Lockheed's F-35, a $300 Billion Trip to Nowhere
Downside of Dominance?
Popularity of Lockheed Martin's F-16 Makes Its F-35 Stealth Jet a Tough Sell
By Michael S. Rosenwald
Washington Post Staff Writer
Monday, December 17, 2007; D01
FORT WORTH -- Here in Hangar 8, three shifts of Lockheed Martin technicians assemble F-16s, one of the most powerful and widely used fighter jets in history. They work tediously by hand -- bolt by bolt, wire by wire -- turning the plane's belly into a colorful work of industrial art later covered by 18,000 pounds of aluminum. The saying around here: Kick the tire, light the fire and then watch the thing zoom away.
. . . An F-16 has never lost an air-to-air battle . . . "There's a pretty good argument to keep building new F-16s forever," said Michael O'Hanlon, a senior fellow and military analyst at the Brookings Institution. "It's hard to say you can get a better bang for your buck.". . .
. . . But most importantly, according to Defense and Lockheed officials, the newer jet will be able to do one thing that an F-16 can't: go undetected by enemy radar.
"The F-16 is a tremendously capable plane that just keeps proving its worth, even in combat operations today in Iraq and Afghanistan and with nations around the world," said Bruce Lemkin, deputy undersecretary of the Air Force for international affairs. "But the F-35 is going to be a jump into another dimension of performance and capability."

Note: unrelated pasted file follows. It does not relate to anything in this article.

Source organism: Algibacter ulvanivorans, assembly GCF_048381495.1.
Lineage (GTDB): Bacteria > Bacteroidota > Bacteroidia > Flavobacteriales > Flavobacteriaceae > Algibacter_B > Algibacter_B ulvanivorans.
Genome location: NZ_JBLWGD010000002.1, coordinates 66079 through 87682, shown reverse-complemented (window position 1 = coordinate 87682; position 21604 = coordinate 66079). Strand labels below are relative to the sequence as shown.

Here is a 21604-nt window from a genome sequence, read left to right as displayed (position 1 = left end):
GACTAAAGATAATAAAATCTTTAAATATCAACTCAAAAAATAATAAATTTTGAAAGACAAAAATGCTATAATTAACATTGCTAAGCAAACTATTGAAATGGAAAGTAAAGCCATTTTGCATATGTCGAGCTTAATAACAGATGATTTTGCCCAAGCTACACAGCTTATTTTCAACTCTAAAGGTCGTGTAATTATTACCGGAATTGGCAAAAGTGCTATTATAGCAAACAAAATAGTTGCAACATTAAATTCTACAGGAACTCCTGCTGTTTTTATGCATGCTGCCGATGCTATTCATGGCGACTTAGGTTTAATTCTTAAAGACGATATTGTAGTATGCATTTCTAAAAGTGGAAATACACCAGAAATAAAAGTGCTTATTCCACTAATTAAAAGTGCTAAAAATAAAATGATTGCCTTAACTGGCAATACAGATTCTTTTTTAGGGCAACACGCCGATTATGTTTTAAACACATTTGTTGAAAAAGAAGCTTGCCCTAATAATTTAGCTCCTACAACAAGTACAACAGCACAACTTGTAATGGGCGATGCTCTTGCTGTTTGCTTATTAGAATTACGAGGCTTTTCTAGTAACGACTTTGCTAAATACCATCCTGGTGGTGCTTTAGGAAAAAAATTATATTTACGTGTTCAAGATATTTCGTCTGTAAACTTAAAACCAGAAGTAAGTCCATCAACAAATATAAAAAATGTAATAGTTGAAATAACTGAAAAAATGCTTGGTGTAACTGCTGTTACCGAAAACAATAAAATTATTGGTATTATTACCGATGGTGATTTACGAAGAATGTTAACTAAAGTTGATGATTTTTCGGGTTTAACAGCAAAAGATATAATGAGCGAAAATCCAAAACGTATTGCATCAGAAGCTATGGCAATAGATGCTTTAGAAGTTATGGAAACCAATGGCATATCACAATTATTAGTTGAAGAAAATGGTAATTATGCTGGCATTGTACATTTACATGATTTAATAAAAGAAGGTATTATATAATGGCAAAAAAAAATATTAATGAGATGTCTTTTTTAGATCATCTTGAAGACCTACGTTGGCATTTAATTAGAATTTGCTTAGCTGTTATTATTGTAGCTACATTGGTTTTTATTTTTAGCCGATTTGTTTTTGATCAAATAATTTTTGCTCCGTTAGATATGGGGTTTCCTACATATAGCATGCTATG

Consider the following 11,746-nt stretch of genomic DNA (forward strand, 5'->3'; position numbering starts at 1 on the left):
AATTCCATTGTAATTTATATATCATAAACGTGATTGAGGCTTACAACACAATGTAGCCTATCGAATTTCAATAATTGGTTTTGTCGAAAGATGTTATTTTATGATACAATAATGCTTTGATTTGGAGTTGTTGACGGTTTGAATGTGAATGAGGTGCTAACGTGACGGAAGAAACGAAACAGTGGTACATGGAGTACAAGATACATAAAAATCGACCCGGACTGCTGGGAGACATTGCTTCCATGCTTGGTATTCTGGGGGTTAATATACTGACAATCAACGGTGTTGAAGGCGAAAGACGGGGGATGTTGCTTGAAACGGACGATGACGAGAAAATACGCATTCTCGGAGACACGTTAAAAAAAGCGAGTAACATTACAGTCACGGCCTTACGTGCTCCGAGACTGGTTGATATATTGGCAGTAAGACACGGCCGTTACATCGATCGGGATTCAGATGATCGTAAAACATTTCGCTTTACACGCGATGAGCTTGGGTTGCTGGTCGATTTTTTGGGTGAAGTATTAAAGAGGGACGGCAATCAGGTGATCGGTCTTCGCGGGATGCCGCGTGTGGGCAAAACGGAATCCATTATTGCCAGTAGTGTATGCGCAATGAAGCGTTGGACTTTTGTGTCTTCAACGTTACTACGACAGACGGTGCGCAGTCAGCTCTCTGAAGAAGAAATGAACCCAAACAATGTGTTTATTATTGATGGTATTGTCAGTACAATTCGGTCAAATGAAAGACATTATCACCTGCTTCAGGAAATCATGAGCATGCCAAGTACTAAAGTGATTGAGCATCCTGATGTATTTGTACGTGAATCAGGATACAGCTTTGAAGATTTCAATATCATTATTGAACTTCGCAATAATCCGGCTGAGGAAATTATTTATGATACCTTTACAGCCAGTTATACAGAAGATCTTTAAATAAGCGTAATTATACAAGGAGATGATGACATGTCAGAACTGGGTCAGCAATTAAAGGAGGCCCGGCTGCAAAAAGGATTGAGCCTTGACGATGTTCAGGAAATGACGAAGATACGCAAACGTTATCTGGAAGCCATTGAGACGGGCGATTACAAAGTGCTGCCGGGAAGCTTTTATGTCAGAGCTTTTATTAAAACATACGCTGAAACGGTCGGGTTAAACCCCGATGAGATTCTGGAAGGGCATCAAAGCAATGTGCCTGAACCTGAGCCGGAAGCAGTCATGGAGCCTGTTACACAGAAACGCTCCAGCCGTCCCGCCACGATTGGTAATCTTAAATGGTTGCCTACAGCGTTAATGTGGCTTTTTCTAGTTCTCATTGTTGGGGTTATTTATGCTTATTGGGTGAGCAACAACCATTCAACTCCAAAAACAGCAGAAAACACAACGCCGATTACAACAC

All of which beggars the question of whose radar we are going to slip under and why? China? They're going to attack the home of Wal-Mart? Iran? You kidding?
"You have to assume with globalization that technology is spreading rapidly around the world," said Jacques Gansler, former undersecretary of defense for acquisition. "The F-35 is really a future system for when everyone will have sophisticated radars."
Well, that's the kind of rhetorical glop you could expect from an undersecretary of defense for acquisition--acquisition is in his job description. That whole 'everyone will have' mind-set is what has us spending half a trillion a year on a military that can't whip an insurgency from the 10th century, using nothing more sophisticated than what they pick up from our leavings.
Which doesn't exactly beat the drum for more and more expensive leavings.